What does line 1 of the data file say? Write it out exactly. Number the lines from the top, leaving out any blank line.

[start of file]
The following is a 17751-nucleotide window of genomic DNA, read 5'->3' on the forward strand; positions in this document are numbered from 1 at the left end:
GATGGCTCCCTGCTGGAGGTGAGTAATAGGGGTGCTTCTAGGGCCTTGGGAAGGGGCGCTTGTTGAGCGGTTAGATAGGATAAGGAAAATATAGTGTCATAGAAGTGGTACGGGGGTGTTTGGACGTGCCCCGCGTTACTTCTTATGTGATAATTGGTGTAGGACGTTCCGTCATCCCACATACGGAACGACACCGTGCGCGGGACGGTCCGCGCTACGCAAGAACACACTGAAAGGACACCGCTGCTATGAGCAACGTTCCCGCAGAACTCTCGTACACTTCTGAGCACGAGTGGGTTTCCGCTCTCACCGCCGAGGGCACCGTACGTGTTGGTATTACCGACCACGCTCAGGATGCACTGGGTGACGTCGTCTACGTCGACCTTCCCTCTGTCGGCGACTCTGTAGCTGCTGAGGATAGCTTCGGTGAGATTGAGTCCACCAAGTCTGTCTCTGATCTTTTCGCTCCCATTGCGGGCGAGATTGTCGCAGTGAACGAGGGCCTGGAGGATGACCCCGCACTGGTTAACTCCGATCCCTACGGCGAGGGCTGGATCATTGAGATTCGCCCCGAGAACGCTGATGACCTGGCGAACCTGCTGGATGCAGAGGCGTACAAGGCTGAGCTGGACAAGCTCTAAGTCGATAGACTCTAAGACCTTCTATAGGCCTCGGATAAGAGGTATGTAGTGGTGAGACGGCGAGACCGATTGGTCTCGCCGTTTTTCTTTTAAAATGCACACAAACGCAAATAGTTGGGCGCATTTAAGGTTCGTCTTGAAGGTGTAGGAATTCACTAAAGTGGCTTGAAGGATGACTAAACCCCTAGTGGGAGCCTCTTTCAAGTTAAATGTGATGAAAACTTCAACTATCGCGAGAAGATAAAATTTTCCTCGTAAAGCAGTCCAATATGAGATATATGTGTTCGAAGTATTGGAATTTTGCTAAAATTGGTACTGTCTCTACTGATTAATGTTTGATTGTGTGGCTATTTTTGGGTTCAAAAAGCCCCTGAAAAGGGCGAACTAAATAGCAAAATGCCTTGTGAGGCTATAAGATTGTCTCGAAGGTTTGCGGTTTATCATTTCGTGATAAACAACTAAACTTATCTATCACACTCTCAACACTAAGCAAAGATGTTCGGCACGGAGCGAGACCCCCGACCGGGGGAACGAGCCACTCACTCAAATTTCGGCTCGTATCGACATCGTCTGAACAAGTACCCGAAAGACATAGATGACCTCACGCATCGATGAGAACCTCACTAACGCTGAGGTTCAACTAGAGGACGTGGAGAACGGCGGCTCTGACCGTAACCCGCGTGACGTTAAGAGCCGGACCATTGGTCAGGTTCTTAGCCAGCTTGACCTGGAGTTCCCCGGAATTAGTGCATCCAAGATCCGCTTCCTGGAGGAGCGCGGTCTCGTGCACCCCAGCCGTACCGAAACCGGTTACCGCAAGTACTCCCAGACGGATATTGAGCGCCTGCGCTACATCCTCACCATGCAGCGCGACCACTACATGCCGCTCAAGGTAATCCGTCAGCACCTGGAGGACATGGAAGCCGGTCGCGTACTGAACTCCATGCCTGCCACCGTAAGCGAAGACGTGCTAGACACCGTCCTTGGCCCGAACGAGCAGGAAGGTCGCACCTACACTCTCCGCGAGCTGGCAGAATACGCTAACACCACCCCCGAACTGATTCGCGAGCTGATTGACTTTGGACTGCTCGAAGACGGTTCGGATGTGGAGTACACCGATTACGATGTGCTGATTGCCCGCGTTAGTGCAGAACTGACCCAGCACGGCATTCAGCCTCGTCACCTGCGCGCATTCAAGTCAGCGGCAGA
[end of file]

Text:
The following is a 17751-nucleotide window of genomic DNA, read 5'->3' on the forward strand; positions in this document are numbered from 1 at the left end: